I will be writing about the zeta function and finding a general formula for \(s=2n\).All you need is a bit of knowledge in Calculus and Trigonometry.

Now let's get started.Remember the Taylor series for \(sin x\)?

\(\sin x=x- \frac{x^3}{3!}+\frac{x^5}{5!}-...\)

Now let's divide both sides by x.

\(\frac{\sin x}{x}=1- \frac{x^2}{3!}+\frac{x^4}{5!}-...\)

The zeros of the sine function occur when \(x=k\cdot\pi\), where k is an integer. So \(\frac{\sin x}{x}=(1-\frac{x}{\pi})(1+\frac{x}{\pi})(1-\frac{x}{2\pi})(1+\frac{x}{2\pi})...=(1-\frac{x^2}{\pi^2})(1-\frac{x^2}{2^2\pi^2})...\)

Now let's substitute \(x=\pi\cdot s\)

Then \(\frac{\sin \pi.s}{\pi.s}=(1-s^2)(1-\frac{s^2}{2^2})...=\displaystyle\prod_{k=1}^{\infty} (1-\frac{s^2}{k^2})\)

Nobody likes to deal with infinite products, but if we take the logarithm of a product, it becomes a sum!

\(\ln\frac{\sin \pi.s}{\pi.s}=\ln (\displaystyle\prod_{k=1}^{\infty} (1-\frac{s^2}{k^2})) =\sum_{k=1}^{\infty} \ln(1-\frac{s^2}{k^2}) \)

That makes

\(\ln\sin \pi.s=\ln (\pi.s)+\displaystyle\sum_{k=1}^{\infty} \ln(1-\frac{s^2}{k^2}) \)

Now if we differentiate both sides with respect to s (I will not go through the derivation of this, just bash with the chain rule a bit), we will get

\(\pi.\frac{\cos \pi.s}{\sin \pi.s}=\frac{1}{s}+\displaystyle\sum_{k=1}^{\infty} \frac{1}{(1-\frac{s^2}{k^2})}.-\frac{2s}{k^2} \)

Now we multiply both sides by \(s\) and we get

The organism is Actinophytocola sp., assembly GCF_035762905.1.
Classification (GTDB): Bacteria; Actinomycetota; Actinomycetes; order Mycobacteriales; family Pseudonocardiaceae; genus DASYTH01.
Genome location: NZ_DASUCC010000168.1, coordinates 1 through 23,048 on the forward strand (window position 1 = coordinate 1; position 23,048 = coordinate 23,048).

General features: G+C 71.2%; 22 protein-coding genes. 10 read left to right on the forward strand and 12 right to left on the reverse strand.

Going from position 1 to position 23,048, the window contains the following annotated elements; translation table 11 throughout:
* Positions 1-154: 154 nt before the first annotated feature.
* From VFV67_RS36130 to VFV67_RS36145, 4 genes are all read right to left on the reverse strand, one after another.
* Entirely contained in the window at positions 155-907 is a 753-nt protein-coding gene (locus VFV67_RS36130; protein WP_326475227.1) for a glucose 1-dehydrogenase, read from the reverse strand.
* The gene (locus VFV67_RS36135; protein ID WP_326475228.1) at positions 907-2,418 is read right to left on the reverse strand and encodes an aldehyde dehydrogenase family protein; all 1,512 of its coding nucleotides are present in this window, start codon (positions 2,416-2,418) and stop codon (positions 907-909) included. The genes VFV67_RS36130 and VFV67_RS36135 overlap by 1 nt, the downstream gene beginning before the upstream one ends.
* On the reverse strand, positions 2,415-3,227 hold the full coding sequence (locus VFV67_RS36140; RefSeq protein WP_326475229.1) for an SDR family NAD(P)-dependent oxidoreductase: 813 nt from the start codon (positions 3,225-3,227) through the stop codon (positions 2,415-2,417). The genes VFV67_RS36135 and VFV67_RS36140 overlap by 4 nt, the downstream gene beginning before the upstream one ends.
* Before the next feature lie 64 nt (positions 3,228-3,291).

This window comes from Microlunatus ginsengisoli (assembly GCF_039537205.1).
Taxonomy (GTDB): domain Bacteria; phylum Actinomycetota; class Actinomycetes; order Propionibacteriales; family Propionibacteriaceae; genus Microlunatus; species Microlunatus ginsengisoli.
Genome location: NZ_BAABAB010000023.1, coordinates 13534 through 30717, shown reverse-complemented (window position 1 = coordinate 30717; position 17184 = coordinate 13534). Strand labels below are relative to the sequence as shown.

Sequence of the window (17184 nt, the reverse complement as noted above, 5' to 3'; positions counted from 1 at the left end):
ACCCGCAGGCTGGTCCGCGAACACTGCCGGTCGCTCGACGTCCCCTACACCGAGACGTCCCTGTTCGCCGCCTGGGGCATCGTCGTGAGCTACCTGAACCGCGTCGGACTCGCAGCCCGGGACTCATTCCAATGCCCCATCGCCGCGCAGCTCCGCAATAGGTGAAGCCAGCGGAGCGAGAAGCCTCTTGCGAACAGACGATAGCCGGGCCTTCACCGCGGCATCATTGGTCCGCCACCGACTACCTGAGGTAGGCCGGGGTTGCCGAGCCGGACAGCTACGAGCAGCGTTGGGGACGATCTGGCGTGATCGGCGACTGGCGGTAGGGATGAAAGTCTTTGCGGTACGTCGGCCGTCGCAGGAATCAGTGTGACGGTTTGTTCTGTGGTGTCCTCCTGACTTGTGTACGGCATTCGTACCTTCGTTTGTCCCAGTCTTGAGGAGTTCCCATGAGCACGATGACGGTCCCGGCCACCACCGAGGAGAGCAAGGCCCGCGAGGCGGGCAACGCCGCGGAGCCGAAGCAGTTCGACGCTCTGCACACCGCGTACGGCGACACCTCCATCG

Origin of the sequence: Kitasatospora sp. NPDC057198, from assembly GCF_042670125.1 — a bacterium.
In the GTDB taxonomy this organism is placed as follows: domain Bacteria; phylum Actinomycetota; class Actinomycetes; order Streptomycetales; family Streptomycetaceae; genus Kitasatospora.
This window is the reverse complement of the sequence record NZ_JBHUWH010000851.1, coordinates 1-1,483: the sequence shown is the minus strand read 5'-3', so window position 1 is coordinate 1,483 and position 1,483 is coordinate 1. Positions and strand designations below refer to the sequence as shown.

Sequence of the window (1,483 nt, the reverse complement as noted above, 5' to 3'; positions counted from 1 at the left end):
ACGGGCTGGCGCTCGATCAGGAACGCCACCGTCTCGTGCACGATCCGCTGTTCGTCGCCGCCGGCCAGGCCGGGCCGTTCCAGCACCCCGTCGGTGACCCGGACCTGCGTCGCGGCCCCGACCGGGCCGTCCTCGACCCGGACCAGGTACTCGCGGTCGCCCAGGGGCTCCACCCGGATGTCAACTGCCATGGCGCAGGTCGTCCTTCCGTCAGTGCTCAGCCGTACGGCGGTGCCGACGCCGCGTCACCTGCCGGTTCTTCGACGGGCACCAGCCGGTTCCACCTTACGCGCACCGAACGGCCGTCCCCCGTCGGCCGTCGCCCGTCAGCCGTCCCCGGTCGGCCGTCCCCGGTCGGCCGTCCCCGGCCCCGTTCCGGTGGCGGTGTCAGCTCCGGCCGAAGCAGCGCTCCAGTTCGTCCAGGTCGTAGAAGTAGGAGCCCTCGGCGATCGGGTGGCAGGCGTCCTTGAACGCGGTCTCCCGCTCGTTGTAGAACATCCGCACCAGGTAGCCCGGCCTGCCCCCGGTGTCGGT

\(\pi.s\frac{\cos \pi.s}{\sin \pi.s}=1+\displaystyle\sum_{k=1}^{\infty} \frac{1}{(1-\frac{s^2}{k^2})}.-\frac{2s^2}{k^2} \).

To be continued in Part 2.

## Comments

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TopNewestIn the line before you talk about differentiation, shouldnt you take the natural log of the product instead of making it a product of natural logs? – Isaac Thomas · 1 year, 11 months ago

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– Bogdan Simeonov · 1 year, 11 months ago

Oh, sorry about that.Also it's weird that people still check out this post, it's like a year old :DLog in to reply

Really interesting. Now how can we necessarily states that \(\frac{\sin x}{x}=\left(1-\frac{x}\pi\right)\left(1+\frac{x}\pi\right)\left(1-\frac{x}{2\pi}\right)\left(1+\frac{x}{2\pi}\right)\dots\)? – Cody Johnson · 2 years, 11 months ago

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– Bogdan Simeonov · 2 years, 11 months ago

Well, I cannot exactly prove it.It's like a continuation of the Fundamental Theorem of Algebra, but for infinite polynomials.Log in to reply